The Wall Street Journal last Saturday did an appreciation of Firdausi, author of the Persian epic the Shahnamen Book of Kings. He’s a well enough known name (that is to say, I’ve actually heard of him), but who is the best of the Arab poets?
Short answer is, Al-Mutanabi.
He was born in Al Kufah, Iraq, the son of ancient and noble family which by his fathers generation had fallen on hard times. His father was a water carrier. Still, lineage counts for something and Al-Mutanabi got an education in Damascus, and made something of it. Arrogance marked the fellow, well justified in the literary realm, probably less so in other endeavors. He thought he should be a man of power.
At nineteen he joined a band of Shi’ite Qarmatians, and with a crew of Bedouins led a revolt against his home town in 932. It fizzled, he spent two years in a Syrian prison before recanting and so gaining his freedom.
Renunciation was one thing, he still needed to make his way in the world. He took up the pen and started looking for men who would pay for flattery.
It is a frequent comment about Arabic literature is that the best aspects of it cannot be translated without falling flat, and I’m willing to believe it. In the case of Al-Mutanabi, his work is said to be so good that “blind people can read it”and “deaf people can hear it.” (Granted, he himself said that, but there doesn’t appear to be a lot of dissent. It ain’t bragging if it’s true.)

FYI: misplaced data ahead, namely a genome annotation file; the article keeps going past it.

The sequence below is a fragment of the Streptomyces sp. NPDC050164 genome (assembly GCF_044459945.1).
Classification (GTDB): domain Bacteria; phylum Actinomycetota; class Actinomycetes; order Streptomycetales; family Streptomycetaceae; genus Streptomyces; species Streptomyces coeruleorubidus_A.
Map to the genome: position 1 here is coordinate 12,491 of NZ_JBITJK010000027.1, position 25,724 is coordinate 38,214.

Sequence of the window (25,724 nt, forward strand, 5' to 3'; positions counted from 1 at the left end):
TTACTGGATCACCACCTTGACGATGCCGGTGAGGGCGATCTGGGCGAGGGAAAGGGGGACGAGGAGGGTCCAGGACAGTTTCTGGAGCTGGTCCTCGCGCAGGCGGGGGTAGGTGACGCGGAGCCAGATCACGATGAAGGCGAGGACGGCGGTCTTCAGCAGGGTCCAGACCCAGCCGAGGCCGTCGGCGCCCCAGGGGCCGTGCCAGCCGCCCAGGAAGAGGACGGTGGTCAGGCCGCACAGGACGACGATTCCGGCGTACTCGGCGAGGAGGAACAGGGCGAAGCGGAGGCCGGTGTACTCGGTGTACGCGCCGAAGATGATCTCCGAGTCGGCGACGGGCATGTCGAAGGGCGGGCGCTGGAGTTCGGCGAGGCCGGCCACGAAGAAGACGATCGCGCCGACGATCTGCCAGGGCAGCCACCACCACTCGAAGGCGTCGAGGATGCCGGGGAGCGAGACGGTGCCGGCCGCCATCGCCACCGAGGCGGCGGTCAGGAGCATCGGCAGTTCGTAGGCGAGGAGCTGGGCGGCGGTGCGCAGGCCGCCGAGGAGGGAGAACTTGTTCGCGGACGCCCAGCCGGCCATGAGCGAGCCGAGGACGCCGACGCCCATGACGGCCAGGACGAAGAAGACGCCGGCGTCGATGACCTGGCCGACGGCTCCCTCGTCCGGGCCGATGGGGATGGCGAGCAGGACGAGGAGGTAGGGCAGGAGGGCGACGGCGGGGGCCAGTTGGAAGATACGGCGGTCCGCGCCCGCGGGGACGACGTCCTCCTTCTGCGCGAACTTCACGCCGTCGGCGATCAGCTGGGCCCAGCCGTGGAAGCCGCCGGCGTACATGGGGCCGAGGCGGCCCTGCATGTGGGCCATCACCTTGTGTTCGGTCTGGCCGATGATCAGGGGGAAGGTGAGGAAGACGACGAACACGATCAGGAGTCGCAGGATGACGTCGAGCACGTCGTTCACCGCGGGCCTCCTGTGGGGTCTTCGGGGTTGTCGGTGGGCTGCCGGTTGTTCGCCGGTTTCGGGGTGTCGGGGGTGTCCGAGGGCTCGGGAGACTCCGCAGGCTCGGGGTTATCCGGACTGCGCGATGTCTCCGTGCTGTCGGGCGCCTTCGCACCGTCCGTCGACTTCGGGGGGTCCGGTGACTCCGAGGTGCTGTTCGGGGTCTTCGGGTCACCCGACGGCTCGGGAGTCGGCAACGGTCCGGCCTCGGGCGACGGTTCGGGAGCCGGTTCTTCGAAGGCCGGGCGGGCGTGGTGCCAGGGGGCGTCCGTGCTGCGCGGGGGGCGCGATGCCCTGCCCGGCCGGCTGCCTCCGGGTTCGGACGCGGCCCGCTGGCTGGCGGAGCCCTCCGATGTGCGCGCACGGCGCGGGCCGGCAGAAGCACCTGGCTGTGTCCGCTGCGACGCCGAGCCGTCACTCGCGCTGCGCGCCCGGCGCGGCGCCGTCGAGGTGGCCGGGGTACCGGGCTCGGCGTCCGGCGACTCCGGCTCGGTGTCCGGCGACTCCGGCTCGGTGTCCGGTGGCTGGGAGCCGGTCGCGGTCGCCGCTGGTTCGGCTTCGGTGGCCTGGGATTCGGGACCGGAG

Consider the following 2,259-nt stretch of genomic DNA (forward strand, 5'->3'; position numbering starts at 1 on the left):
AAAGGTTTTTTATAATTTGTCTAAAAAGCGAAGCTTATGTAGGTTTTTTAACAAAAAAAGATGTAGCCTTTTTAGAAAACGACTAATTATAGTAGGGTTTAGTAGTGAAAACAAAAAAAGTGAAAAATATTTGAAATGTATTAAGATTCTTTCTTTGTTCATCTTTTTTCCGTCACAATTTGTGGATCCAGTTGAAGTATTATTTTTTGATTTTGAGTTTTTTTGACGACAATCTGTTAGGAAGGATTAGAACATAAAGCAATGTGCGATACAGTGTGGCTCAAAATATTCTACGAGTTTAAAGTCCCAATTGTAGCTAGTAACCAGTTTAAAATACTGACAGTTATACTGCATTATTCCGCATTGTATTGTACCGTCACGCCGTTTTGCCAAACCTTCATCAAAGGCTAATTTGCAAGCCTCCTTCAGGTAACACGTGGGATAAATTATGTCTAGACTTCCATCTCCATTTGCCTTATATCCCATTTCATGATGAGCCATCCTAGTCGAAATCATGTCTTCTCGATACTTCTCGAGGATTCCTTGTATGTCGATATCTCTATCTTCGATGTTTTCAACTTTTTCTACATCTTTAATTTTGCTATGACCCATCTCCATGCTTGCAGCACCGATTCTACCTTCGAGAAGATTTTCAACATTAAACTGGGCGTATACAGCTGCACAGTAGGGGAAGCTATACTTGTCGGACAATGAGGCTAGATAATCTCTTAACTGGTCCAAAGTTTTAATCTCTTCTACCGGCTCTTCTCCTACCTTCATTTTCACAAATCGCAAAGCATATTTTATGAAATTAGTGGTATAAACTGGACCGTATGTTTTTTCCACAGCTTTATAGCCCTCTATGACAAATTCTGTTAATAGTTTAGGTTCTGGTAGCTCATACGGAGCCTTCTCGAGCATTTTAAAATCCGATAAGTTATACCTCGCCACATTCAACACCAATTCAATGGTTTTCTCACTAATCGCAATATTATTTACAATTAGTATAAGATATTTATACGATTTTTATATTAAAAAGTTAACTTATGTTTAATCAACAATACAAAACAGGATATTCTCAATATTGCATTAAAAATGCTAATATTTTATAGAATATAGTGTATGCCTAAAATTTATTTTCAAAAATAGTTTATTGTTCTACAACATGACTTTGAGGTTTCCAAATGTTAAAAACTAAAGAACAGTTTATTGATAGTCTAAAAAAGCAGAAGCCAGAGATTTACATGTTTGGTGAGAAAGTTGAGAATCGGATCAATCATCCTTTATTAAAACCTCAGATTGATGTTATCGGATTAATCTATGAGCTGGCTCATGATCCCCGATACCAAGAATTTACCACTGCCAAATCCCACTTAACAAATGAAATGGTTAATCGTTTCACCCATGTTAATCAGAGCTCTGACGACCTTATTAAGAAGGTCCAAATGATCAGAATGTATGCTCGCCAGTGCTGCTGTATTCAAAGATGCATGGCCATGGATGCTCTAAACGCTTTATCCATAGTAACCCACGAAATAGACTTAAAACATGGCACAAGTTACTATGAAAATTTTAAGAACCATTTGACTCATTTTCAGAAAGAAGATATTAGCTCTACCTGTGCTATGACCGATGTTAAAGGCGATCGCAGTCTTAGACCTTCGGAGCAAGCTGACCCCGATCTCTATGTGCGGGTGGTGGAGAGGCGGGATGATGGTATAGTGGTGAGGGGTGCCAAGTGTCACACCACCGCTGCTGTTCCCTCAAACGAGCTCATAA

Not an easy path, praising people to the skies when you yourself have an outsized ego. The fact was, his own dreams of power never really left him, and he hoped that his panegyrics would lead to political appointments with some heft.
It didn’t happen. Worse, as the politics of the day were constantly shifting and Al-Mutanabi could not always restrain himself from the barb. He removed to Egypt for a time where his patron was the slave born black eunuch regent Abu al-Misk Kafur, regent for the ruling Ikhshidids. Disappointed in his hopes for serious preferment, Al-Mutanabi, conscious both of his skill as a writer and his above-average ancestry, he eventually departed for Iran, leaving behind some rude poetry about his former friend.
He next settled in Shiraz, where he was court poet for Adud ad-Dawlah, more or less on the straight and narrow until 965. But he couldn’t restrain that talent for invective. This time he insulted one Dhaba al-Asadi (a figure otherwise forgotten by history). The man took it to heart and began to track the poet down. The offended party found him, too, on the road just outside of Baghdad, and even from a distance it was clear that al-Asadi intended violence. Al-Mutanabi and his traveling companions mounted up and began to run away, but one of their thought there was a bit of shame in this and began to recite the lines above.
It stung Al-Mutanabi’s pride. He immediately turned around and faced his attackers, inviting, and in the event getting, violent death for the sake of personal honor.
Outside of Pushkin, also killed in a matter of personal honor, it is difficult to think of too many poets with that kind of moxie.